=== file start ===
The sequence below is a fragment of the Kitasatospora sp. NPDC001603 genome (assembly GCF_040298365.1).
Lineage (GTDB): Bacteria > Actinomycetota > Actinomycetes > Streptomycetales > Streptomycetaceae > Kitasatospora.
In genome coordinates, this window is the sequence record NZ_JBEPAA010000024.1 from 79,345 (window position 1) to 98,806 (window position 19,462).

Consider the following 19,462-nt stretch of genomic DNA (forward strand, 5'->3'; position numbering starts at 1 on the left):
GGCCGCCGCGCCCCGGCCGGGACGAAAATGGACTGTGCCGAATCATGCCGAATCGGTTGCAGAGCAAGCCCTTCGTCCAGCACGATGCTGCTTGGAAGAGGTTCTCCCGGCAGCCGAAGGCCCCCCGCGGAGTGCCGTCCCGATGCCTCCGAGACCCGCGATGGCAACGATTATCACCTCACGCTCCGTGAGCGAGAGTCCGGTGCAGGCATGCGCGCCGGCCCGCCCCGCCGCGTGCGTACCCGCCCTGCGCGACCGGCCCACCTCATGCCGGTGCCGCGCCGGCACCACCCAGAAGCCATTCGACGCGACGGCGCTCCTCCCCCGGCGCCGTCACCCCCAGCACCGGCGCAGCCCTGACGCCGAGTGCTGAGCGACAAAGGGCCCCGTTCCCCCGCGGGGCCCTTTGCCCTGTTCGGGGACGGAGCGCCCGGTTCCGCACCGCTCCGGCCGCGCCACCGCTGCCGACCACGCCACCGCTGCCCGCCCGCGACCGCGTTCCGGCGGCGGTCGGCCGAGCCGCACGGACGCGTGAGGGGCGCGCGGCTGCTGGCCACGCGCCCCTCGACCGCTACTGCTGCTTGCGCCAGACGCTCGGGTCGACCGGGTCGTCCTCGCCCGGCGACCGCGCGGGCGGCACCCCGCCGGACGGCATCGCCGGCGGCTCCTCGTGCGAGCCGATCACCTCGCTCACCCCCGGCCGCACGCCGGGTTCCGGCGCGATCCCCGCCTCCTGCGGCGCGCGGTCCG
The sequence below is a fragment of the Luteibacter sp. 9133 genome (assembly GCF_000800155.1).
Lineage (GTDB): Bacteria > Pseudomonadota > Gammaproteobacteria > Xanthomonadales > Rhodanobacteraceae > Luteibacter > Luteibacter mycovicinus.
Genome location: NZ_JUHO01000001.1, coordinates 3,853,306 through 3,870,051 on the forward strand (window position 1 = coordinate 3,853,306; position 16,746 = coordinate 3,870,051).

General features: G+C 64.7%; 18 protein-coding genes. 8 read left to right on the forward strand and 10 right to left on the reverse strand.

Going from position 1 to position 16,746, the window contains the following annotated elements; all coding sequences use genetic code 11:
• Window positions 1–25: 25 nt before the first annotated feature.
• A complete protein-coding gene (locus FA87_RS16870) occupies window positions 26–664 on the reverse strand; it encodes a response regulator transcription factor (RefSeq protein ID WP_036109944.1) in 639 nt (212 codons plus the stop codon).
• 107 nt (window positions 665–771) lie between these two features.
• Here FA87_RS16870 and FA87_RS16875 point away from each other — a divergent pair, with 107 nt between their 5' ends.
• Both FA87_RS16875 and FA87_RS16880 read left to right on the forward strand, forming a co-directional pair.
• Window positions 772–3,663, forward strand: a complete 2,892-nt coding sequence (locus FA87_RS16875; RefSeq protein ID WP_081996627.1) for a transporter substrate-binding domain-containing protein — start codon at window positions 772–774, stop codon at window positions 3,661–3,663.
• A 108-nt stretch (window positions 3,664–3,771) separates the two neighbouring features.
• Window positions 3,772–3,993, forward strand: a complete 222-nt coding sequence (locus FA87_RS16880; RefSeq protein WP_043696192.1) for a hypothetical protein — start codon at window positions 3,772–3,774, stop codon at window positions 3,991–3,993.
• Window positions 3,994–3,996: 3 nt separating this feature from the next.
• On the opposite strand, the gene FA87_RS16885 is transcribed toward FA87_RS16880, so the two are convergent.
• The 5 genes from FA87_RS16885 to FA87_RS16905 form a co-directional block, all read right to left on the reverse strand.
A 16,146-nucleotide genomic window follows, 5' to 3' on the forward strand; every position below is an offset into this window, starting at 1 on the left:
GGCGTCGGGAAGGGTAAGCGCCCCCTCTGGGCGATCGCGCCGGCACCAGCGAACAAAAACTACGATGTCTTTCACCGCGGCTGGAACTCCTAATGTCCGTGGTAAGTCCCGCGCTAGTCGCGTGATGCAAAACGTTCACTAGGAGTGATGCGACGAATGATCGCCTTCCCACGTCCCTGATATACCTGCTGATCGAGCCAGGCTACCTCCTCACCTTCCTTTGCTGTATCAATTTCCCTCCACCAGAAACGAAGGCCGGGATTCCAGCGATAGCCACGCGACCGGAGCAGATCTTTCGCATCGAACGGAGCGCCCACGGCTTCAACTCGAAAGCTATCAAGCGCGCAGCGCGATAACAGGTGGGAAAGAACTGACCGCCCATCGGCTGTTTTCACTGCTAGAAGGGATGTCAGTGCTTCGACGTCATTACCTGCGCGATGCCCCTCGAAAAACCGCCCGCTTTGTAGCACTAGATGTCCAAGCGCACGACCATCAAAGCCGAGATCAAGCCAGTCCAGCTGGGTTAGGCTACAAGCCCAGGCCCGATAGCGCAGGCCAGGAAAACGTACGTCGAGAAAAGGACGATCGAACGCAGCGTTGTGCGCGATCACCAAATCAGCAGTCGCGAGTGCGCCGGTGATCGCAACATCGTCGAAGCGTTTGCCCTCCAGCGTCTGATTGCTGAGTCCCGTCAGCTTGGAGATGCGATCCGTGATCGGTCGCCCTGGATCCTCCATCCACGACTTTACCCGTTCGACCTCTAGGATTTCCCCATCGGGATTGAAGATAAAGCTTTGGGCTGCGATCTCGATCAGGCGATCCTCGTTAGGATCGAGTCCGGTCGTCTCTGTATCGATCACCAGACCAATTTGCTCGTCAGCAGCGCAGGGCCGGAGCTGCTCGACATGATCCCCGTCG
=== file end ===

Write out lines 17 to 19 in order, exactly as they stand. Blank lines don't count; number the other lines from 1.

• A 108-nt stretch (window positions 3,664–3,771) separates the two neighbouring features.
• Window positions 3,772–3,993, forward strand: a complete 222-nt coding sequence (locus FA87_RS16880; RefSeq protein WP_043696192.1) for a hypothetical protein — start codon at window positions 3,772–3,774, stop codon at window positions 3,991–3,993.
• Window positions 3,994–3,996: 3 nt separating this feature from the next.